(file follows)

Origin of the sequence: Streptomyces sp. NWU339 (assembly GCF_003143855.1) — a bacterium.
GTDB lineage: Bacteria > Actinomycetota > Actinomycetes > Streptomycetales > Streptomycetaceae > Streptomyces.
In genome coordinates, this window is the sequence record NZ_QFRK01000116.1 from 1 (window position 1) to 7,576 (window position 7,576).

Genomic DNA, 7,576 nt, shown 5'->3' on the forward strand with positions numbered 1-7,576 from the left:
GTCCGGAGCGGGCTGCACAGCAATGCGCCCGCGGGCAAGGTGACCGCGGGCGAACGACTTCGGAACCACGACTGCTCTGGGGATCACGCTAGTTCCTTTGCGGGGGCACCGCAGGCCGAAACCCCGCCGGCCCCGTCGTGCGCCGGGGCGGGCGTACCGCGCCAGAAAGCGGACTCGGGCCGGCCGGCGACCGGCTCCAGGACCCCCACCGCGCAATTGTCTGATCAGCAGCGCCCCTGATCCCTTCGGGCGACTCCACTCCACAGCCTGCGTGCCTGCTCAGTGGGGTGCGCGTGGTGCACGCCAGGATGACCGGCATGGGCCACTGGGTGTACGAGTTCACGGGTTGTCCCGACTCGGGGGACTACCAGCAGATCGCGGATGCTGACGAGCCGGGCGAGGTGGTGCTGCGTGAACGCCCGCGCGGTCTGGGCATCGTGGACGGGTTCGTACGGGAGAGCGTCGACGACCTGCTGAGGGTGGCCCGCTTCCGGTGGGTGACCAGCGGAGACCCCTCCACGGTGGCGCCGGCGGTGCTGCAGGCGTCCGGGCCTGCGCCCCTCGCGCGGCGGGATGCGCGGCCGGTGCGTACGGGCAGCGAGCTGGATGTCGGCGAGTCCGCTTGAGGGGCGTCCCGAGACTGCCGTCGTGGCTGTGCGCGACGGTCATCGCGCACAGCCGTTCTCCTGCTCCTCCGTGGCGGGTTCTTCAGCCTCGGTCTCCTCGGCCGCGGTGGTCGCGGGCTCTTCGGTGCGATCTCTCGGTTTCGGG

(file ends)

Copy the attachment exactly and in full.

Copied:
Origin of the sequence: Streptomyces sp. NWU339 (assembly GCF_003143855.1) — a bacterium.
GTDB lineage: Bacteria > Actinomycetota > Actinomycetes > Streptomycetales > Streptomycetaceae > Streptomyces.
In genome coordinates, this window is the sequence record NZ_QFRK01000116.1 from 1 (window position 1) to 7,576 (window position 7,576).

Genomic DNA, 7,576 nt, shown 5'->3' on the forward strand with positions numbered 1-7,576 from the left:
GTCCGGAGCGGGCTGCACAGCAATGCGCCCGCGGGCAAGGTGACCGCGGGCGAACGACTTCGGAACCACGACTGCTCTGGGGATCACGCTAGTTCCTTTGCGGGGGCACCGCAGGCCGAAACCCCGCCGGCCCCGTCGTGCGCCGGGGCGGGCGTACCGCGCCAGAAAGCGGACTCGGGCCGGCCGGCGACCGGCTCCAGGACCCCCACCGCGCAATTGTCTGATCAGCAGCGCCCCTGATCCCTTCGGGCGACTCCACTCCACAGCCTGCGTGCCTGCTCAGTGGGGTGCGCGTGGTGCACGCCAGGATGACCGGCATGGGCCACTGGGTGTACGAGTTCACGGGTTGTCCCGACTCGGGGGACTACCAGCAGATCGCGGATGCTGACGAGCCGGGCGAGGTGGTGCTGCGTGAACGCCCGCGCGGTCTGGGCATCGTGGACGGGTTCGTACGGGAGAGCGTCGACGACCTGCTGAGGGTGGCCCGCTTCCGGTGGGTGACCAGCGGAGACCCCTCCACGGTGGCGCCGGCGGTGCTGCAGGCGTCCGGGCCTGCGCCCCTCGCGCGGCGGGATGCGCGGCCGGTGCGTACGGGCAGCGAGCTGGATGTCGGCGAGTCCGCTTGAGGGGCGTCCCGAGACTGCCGTCGTGGCTGTGCGCGACGGTCATCGCGCACAGCCGTTCTCCTGCTCCTCCGTGGCGGGTTCTTCAGCCTCGGTCTCCTCGGCCGCGGTGGTCGCGGGCTCTTCGGTGCGATCTCTCGGTTTCGGG